“If we can use all of the ingredients and to the fullest potential, we will reduce the amount of waste we are creating and shop more efficiently,” he says. “Compulsive shopping is the starting point for overproduction and exploitation of agricultural resources. Issues like biodiversity loss, climate change and social vulnerability are all connected. One bad habit leads to another, creating a vicious circle. Nature suffers as a result.
“We can all be part of the solution by looking at ingredients with different eyes. The challenge is to think about, for example, an apple or a banana beyond their bruises: they can still be tasty and nutritious if used properly. My advice is to buy seasonally and find creative ways to use what you have rather than always go out and buy more food.
“One of my favorite recipes made with leftover ingredients is Passatelli, one that anyone can easily replicate at home. Passatelli is a traditional Modenese pasta made from breadcrumbs that my grandmother Ancella used to make for my family. I learned from her and now I love making it for my family. This was also one of the first recipes of Kitchen Quarantine.”
Of course, simply repurposing food waste is not going to fix the problem entirely. Consumers should look at their own consumption profiles, buying only what they need. Supermarkets need to look at their food dating practices and standards to cut back on the amount of food they throw out. And so on down the chain, all the way to the farm.
Food waste is also only one part of the picture. Growing consumption of resource intensive-food, such as red meat and ultra-processed food is also driving the conversion of land for agriculture—destroying ecosystems, reducing biodiversity and contributing to climate change.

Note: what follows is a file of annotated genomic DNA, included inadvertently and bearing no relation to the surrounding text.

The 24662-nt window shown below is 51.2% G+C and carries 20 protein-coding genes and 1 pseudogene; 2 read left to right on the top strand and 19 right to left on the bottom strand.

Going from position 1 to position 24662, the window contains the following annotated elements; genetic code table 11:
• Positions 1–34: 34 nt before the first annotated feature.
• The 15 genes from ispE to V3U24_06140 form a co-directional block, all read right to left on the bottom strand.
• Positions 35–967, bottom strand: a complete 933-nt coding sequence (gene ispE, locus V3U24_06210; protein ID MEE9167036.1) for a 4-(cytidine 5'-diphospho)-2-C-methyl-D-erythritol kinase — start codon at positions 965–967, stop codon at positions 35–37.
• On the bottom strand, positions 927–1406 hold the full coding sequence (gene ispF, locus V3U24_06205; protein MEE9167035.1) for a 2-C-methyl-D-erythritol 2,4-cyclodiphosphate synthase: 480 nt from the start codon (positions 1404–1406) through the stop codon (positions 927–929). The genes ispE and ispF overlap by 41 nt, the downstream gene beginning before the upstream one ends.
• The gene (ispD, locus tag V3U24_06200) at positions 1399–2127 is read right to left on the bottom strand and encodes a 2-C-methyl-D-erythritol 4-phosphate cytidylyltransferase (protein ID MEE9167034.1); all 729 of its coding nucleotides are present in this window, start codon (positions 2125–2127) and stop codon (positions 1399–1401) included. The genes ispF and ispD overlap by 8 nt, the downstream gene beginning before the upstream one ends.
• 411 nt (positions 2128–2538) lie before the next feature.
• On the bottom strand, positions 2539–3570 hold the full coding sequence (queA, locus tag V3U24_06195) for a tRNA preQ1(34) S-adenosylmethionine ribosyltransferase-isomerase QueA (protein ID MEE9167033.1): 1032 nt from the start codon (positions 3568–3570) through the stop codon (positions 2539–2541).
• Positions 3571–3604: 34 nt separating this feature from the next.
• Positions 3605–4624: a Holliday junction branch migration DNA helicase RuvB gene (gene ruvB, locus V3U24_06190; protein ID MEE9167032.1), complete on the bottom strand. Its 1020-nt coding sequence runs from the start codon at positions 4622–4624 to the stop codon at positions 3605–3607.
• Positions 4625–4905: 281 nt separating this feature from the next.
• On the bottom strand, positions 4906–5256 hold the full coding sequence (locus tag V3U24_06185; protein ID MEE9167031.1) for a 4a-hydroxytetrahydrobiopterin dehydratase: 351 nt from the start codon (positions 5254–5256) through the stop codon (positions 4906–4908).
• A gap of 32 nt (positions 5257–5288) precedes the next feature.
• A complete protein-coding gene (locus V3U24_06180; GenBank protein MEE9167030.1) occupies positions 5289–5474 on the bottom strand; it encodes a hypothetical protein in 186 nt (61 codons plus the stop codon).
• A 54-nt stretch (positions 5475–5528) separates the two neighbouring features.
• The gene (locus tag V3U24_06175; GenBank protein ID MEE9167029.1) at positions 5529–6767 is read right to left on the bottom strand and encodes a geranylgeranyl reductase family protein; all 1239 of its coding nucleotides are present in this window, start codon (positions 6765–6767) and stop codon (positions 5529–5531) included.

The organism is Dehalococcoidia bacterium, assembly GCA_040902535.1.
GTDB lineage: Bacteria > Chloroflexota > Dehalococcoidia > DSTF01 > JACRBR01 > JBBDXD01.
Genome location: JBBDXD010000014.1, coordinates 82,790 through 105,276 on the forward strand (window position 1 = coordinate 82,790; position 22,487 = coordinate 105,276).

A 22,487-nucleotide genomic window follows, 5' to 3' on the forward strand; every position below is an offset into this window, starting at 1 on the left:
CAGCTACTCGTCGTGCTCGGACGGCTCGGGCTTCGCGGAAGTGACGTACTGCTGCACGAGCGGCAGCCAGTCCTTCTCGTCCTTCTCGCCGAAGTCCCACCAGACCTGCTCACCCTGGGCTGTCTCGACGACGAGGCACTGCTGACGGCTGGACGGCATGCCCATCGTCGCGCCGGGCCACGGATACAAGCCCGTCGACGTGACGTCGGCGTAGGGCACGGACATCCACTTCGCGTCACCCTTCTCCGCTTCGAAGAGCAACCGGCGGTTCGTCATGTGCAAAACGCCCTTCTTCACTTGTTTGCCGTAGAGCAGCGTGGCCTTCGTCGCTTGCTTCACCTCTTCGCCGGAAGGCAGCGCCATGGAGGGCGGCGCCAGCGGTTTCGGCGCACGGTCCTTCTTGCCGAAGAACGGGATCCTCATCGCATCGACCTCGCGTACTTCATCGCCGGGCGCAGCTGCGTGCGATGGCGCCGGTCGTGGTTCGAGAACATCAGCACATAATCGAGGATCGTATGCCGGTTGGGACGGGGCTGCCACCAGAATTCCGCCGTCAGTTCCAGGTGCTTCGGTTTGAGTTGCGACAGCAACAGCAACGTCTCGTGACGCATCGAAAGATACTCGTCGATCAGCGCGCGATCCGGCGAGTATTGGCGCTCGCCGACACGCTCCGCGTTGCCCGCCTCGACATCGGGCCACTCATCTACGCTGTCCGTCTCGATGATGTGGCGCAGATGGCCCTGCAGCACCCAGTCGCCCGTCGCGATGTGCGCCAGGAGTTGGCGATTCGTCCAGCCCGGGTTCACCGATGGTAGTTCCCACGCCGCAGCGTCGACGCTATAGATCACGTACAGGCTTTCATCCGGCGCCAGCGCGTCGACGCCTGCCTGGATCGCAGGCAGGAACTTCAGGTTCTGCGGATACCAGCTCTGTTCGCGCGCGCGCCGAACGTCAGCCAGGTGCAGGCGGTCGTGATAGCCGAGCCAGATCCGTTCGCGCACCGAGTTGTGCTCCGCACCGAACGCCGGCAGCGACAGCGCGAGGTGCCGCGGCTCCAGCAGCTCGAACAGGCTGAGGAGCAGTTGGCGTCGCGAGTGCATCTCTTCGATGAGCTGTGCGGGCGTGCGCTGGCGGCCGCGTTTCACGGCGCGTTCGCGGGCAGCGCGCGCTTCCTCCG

Refettorio partners are always evolving their programming to lift the consciousness of the community and improve the local food system. Food for Soul is researching the transformative role of nature to improve resilience for those most vulnerable, through architecture design concepts, urban gardening initiatives and culinary education. These activities teach us the value of food, what goes into producing it, and practical applications to sustain green space in a rapid period of urbanization.
At the heart of the challenges facing humanity—be it emerging pandemics, biodiversity loss or climate change—is our dysfunctional relationship with nature. As we emerge from the COVID-19 pandemic into a world that will be greatly changed, we need to develop a far-healthier relationship with the planet.
“If we don’t take care of nature, we can’t take care of ourselves,” says Andersen. “And as we hurtle towards a population of 10 billion people, we need to go into this future armed with nature as our strongest ally.”
To find out more about Massimo Bottura and to tune into Kitchen Quarantine, follow him on Instagram: https://www.instagram.com/massimobottura/
The United Nations Environment Programme (UNEP) is doing its part to reform food systems and bring a host of environmental benefits. UNEP works with the One Planet Network Sustainable Food Systems Programme in three key areas: governance, food waste and sustainable diets